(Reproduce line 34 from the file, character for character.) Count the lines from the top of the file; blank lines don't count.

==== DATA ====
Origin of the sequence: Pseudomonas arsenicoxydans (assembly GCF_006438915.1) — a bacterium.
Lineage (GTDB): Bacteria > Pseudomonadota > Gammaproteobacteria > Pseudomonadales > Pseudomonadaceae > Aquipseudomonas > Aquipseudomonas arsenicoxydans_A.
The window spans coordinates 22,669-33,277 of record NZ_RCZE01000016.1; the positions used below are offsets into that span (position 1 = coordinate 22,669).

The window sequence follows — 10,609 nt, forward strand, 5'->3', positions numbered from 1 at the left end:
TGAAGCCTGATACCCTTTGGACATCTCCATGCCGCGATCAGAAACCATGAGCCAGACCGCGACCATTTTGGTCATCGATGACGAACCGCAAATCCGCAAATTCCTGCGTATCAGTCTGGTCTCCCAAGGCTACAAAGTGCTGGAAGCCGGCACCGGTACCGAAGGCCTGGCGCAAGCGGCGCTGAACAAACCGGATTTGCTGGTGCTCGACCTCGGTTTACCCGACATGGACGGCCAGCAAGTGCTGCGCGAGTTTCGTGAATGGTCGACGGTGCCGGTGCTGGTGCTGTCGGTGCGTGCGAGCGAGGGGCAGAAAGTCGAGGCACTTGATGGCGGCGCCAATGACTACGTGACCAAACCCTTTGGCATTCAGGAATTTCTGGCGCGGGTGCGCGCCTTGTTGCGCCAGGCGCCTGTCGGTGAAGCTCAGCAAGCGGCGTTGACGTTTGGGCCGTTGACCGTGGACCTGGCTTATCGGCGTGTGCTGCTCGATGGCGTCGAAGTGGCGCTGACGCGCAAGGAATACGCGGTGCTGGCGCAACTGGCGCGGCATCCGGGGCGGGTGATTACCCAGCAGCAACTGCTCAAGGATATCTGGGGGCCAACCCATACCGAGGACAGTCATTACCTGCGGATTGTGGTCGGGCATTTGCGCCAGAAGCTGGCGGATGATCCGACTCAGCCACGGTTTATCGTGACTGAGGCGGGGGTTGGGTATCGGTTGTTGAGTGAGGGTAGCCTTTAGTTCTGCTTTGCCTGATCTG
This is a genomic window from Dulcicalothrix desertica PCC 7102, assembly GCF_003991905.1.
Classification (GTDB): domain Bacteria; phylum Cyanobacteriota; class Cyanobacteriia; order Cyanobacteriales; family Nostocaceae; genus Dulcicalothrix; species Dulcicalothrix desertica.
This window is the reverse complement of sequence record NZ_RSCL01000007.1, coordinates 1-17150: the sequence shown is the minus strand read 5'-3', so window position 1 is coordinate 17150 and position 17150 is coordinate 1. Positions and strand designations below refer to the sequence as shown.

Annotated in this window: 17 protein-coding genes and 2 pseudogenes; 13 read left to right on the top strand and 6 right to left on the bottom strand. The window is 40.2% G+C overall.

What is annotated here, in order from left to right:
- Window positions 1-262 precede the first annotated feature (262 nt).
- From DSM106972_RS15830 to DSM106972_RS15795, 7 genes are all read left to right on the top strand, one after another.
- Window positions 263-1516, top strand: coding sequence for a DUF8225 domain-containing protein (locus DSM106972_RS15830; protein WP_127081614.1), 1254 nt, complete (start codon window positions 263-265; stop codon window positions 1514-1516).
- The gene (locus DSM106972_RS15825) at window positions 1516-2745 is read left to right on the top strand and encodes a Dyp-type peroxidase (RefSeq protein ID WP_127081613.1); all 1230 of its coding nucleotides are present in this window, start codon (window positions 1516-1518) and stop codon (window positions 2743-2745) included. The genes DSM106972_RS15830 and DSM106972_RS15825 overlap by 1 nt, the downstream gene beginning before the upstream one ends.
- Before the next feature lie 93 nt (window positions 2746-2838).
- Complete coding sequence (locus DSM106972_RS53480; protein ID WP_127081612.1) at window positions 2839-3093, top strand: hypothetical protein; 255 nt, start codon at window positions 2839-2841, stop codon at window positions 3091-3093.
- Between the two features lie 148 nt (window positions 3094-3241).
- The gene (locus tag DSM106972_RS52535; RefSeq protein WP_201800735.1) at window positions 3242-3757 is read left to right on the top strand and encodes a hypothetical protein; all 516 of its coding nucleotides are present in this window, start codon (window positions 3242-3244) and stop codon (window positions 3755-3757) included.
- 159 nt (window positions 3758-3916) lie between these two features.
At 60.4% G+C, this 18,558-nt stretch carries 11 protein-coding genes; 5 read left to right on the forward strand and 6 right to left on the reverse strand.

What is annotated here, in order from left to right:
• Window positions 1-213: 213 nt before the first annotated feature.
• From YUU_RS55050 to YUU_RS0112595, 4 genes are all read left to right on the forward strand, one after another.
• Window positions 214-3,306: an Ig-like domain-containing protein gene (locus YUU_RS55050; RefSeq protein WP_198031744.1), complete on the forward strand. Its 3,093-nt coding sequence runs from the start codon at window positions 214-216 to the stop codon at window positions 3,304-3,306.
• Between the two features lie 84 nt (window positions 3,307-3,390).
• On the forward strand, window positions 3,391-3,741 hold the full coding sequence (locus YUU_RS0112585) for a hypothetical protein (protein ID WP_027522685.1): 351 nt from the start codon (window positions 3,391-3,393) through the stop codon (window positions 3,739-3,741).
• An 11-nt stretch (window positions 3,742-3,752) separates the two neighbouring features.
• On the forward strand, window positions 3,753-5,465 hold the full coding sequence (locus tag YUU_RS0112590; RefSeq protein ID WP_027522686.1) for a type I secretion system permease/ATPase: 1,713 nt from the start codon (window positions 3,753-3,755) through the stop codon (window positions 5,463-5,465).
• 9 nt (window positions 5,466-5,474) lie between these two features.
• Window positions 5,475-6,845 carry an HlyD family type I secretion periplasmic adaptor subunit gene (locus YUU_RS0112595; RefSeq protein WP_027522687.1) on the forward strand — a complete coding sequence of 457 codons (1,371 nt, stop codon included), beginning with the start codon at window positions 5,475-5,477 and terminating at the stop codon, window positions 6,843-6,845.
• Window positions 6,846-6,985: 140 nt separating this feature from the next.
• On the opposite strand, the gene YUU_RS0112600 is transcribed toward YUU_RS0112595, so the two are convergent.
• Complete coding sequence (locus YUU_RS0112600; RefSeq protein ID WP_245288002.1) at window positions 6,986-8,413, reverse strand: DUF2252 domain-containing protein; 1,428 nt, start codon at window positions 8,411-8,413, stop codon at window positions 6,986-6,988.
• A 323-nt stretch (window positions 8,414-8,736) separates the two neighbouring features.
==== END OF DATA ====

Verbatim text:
• A 323-nt stretch (window positions 8,414-8,736) separates the two neighbouring features.